Should you buy Halfords Group plc, Cobham plc and Lamprell plc after today's news?
Shares in automotive products and cycle firm Halfords Group (LSE: HFD) fell by 5% this morning, despite the group reporting a fairly decent set of results. Like-for-like sales and pre-tax profit both rose by 1.5%. The dividend will be increased by 3% to 17p, giving a yield of 4.1%.
However, Halfords was hit by a 7.6% fall in cycle sales during the second quarter of last year. This left like-for-like cycle sales down by 0.9% for the full year. This fall was offset by 2.5% LFL sales growth in the firm's motoring and autocentres divisions, but investors may be concerned that Halfords' share of the cycle market is reaching a natural limit.
That's certainly my interpretation of the company's recent acquisition of upmarket cycle retailer Tredz, which will continue to trade independently, allowing Halfords to diversify and gain entry into the top end of the cycle market.
After today's falls, Halfords trades on a 2016/17 forecast P/E of 12.7 and offers a yield of 4.1%. The firm's net debt fell last year and cash generation remains good. I believe Halfords looks good value at this level.
It's still too soon
Defence firm Cobham (LSE: COB) announced the terms of its rights issue today. Cobham will raise £507m at 89p per new share. Shareholders will be entitled to buy one new share for every two they own.
Cobham, which has already issued two profit warnings this year, says that cash from the rights issue will be used to reduce the group's debt level. A combination of rising debt and falling earnings mean that it's currently in danger of breaching lending covenants.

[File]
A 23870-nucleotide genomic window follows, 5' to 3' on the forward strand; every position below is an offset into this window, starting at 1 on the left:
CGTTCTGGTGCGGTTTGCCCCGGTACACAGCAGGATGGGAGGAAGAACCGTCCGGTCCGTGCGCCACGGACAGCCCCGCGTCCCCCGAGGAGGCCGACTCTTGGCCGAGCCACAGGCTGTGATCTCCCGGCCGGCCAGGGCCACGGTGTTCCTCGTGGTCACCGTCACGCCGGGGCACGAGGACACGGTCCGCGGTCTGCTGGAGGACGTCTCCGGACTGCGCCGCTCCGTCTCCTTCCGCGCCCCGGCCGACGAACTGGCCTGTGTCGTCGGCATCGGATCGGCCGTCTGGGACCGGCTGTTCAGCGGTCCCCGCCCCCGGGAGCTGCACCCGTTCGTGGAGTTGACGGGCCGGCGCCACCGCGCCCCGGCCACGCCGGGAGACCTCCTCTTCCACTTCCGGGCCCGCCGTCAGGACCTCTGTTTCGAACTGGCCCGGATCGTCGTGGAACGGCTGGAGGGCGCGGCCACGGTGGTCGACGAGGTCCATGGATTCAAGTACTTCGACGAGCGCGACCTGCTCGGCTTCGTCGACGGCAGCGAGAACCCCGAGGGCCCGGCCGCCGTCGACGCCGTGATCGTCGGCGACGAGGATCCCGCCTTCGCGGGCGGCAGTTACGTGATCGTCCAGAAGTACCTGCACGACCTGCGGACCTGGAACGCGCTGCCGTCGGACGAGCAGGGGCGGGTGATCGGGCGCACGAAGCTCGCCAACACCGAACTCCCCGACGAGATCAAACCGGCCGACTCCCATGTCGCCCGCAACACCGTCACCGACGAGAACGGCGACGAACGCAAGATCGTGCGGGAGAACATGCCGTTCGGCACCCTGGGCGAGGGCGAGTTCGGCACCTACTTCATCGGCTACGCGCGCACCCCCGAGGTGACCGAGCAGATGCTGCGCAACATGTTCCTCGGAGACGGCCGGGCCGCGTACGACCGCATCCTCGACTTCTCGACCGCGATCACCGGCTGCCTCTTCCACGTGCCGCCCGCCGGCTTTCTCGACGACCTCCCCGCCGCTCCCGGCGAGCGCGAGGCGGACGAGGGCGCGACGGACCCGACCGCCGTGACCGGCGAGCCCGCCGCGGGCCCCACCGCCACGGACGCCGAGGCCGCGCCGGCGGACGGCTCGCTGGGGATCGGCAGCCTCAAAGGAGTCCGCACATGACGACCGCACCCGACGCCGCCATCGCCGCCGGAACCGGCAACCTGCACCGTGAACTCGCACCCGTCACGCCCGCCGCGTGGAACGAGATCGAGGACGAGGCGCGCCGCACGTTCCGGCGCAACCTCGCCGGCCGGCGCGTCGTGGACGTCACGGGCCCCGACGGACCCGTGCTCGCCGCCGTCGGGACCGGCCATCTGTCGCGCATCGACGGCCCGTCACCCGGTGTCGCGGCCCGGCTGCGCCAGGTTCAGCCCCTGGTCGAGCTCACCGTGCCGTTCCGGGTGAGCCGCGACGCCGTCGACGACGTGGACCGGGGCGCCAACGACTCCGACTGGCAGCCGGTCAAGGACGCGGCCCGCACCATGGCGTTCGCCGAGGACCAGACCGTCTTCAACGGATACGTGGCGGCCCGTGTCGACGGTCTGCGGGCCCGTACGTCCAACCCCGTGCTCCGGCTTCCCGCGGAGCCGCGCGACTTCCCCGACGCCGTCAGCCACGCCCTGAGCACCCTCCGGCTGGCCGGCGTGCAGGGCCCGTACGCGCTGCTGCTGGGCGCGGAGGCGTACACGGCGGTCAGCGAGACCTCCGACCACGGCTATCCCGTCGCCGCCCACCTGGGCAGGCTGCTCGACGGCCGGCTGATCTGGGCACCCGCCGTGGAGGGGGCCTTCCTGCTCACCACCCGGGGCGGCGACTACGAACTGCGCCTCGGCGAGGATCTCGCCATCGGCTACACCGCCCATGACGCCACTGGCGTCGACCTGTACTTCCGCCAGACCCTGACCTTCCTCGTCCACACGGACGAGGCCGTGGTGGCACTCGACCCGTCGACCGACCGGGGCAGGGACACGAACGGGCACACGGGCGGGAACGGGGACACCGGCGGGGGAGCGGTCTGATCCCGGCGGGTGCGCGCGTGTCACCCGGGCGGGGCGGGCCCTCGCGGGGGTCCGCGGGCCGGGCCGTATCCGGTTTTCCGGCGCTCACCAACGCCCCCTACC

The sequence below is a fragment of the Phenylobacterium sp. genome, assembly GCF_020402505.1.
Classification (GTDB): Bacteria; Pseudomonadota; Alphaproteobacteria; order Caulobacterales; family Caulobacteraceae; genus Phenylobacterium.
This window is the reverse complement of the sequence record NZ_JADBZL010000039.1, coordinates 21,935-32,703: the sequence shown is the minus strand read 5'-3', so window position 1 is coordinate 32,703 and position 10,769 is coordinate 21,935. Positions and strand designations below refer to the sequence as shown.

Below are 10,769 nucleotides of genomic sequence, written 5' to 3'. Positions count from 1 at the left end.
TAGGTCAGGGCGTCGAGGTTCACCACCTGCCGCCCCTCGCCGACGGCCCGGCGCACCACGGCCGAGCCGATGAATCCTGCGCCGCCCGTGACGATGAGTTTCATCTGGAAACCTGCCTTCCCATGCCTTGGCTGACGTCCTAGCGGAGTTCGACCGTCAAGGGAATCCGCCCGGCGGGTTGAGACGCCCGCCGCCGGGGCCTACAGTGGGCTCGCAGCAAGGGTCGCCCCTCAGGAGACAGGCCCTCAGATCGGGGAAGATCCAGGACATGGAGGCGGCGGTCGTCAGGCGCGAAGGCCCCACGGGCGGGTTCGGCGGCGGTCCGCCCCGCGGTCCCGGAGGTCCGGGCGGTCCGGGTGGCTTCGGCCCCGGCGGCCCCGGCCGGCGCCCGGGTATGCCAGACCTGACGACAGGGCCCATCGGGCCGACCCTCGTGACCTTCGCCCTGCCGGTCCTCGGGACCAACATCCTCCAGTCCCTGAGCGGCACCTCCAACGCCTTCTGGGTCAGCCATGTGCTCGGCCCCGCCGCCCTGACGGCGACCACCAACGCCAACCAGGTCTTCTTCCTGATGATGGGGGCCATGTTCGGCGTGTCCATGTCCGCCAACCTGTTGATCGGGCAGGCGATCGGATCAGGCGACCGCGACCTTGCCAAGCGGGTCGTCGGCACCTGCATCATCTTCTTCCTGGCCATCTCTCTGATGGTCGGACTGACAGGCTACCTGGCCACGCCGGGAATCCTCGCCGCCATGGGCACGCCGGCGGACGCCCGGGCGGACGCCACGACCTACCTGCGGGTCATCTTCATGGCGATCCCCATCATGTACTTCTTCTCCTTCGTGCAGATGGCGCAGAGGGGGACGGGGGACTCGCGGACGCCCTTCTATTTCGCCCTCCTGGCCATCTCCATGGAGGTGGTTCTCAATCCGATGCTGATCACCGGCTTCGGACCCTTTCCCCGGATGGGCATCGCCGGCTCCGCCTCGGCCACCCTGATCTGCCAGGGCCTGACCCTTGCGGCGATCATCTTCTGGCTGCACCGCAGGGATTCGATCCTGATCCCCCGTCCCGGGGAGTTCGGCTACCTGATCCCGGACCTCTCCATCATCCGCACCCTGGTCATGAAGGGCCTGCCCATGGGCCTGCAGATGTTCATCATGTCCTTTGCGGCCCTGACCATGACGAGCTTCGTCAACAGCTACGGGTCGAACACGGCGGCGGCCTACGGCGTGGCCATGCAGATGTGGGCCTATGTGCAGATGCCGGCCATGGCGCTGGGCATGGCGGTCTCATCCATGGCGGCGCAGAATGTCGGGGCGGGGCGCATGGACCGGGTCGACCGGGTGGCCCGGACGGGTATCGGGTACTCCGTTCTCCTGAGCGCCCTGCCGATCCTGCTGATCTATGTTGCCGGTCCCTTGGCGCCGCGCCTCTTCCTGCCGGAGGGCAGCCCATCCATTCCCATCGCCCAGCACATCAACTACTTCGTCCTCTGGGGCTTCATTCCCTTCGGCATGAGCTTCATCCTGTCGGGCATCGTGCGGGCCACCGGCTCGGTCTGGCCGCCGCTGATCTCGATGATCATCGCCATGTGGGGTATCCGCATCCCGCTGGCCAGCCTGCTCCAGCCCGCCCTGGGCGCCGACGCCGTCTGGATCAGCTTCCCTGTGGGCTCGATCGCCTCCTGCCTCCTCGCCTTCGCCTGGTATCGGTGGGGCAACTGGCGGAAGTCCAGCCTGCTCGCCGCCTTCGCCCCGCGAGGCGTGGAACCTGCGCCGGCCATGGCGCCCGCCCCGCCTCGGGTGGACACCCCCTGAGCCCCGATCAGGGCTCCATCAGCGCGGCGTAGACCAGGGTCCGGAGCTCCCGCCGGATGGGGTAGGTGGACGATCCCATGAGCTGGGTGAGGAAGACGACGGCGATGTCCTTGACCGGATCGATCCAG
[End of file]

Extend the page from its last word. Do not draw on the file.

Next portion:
Despite this, Cobham plans to leave the total dividend payout unchanged at £126m this year. The group will effectively return a quarter of the rights issue money to its shareholders.
The increased share count after the rights issue means that this year's payout is expected to fall to about 7.4p per share. This equates to a 5.3% yield at the theoretical ex-rights price of 138p, and gives the rights issue shares an attractive forecast yield of 8.3%.
I think this dividend plan is too generous. I'd rather see the firm cut the dividend to accelerate debt reduction.
In my view, it's still too soon to buy back into Cobham.
Growth catalyst in tough sector
Dubai-based rig builder Lamprell (LSE: LAM) rose by 4% this morning, after announcing further details of a joint venture with oil giant Saudi Aramco, Saudi shipping firm Bahri, and Hyundai Heavy Industries.
The four companies plan to open a new shipyard in Saudi Arabia to build, maintain and repair offshore vessels. Lamprell is something of a regional specialist in this sector and the Saudis appear keen to access the firm's local knowledge and engineering expertise.
In my view this deal is good news. Saudi Aramco is one of very few major oil producers in the world with the money and inclination to invest in new production. While Lamprell faces a potential shortfall of orders in 2017, it still looks fairly cheap, on 7.3 times 2016 forecast earnings.
With net cash of $210m at the end of 2015, the group's finances should be strong enough to ride out the downturn. The growth potential from this new opportunity could help position the firm for a decent recovery.
However, before you make any decision about Halfords, Cobham or Lamprell, I'd urge you to consider the stock featured in A Top Income Share From The Motley Fool.
The Fool's experts believe profit margins could be about to improve, thanks to a turnaround in a key market.
If this prediction proves correct, the firm's modest valuation could help drive strong gains. In the meantime, the shares offer an attractive dividend yield.
If you'd like full details of this exciting opportunity, download this FREE, no-obligation report today!
For instant access, simply click here now.
Roland Head owns shares of Lamprell. The Motley Fool UK has no position in any of the shares mentioned. We Fools don't all hold the same opinions, but we all believe that considering a diverse range of insights makes us better investors.